CANADA FX DEBT-C$ trades little changed after touching 2-1/2-month high

* C$ at C$1.0029 vs US$, or 99.71 U.S. cents
    * Eye on Friday's jobs data; survey sees 15,000 new jobs
    * Bond prices mixed
    * Poll sees C$ weakening against US$ in year ahead

    By Andrea Hopkins
    TORONTO, May 9 (Reuters) - The Canadian dollar was little
changed on Thursday after briefly touching its strongest level
in more than two months, building on a steady appreciation
towards parity with its U.S. counterpart ahead of Friday's key
domestic jobs report.
    Global stock markets held near multi-year highs as
relatively upbeat economic data and ongoing support from central
banks help buoy investor sentiment, though currency moves were
mostly subdued. 
    "Most currencies, with the exception of Australia and New
Zealand, are very close to where they closed yesterday. Markets
are pretty quiet, we haven't had a ton of news flow, and we're
really just digesting the host of second-tier but important
central bank meetings and commentaries this week," said Camilla
Sutton, chief currency strategist at Scotiabank.
    The Australian and New Zealand dollars bounced higher
following stellar labor reports in both countries, paring back
the risk of a June rate cut in Australia and reinforcing the
outlook for steady to higher New Zealand rates. 
    The Canadian dollar continued its slow-and-steady
appreciation against the U.S. greenback, inching towards parity.
  The currency has gained some 2-1/2 cents on the U.S. dollar
since late April. 
    At 9:24 a.m. EDT (1324 GMT) the Canadian dollar was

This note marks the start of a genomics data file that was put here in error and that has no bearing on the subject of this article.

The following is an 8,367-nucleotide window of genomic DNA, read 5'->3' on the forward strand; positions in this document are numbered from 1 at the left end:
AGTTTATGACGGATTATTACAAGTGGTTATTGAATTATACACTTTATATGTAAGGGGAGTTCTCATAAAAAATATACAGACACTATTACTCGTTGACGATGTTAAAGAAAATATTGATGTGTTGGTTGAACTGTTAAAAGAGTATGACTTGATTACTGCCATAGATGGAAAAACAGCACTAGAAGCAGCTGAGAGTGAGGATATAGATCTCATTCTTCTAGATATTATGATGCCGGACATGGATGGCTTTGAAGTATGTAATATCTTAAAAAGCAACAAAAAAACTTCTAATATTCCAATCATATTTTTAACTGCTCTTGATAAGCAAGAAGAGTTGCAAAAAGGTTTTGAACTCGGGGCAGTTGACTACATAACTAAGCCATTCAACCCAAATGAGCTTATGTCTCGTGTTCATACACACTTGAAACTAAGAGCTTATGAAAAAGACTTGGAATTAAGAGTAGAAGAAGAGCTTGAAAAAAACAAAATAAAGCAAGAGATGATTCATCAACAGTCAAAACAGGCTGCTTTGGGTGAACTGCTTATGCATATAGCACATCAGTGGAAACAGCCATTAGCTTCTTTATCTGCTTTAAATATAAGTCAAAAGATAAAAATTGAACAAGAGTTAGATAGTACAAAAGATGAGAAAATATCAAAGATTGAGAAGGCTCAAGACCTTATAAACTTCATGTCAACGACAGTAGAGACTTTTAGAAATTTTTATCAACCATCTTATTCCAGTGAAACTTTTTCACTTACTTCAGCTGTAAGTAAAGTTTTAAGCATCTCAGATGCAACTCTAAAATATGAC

at C$1.0029, or 99.71 U.S. cents, slightly stronger than
Wednesday's North American session close at C$1.0033, or 99.67
U.S. cents. 
    Overnight the currency hit C$1.0014 to the greenback, its
strongest level since Feb. 15, and Sutton said the Canadian
dollar could test parity.
    "Momentum seems fairly strong. When we look at CAD on the
chart most technical studies suggest CAD is appreciating. Every
day we seem to be reaching, in dollar-Canada (terms), lower lows
and lower highs," she said.
    "Parity and C$0.9989, which is the 200-day average, are the
key levels."
    Over the longer term, the Canadian dollar is expected to
weaken against the greenback in the year ahead, according to a
Reuters poll published on Wednesday. Forecasters cited concern
about the economy's slow rate of growth compared with that of
the United States. 
    Sutton said all eyes will be on the Canadian employment
report due out on Friday, which is expected to show the Canadian
economy added 15,000 jobs in April after a steep decline notched
in March, according to a Reuters survey of analysts. 
    "Those that had factored in a very weak domestic outlook
have had to question that over the last month as data has
improved. Tomorrow's employment number is probably more
important than it typically is," Sutton said.
    Prices for Canadian government bonds were mixed. The
two-year bond rose 0.2 Canadian cent to yield 0.975
percent, while the benchmark 10-year bond fell 2
Canadian cents to yield 1.814 percent.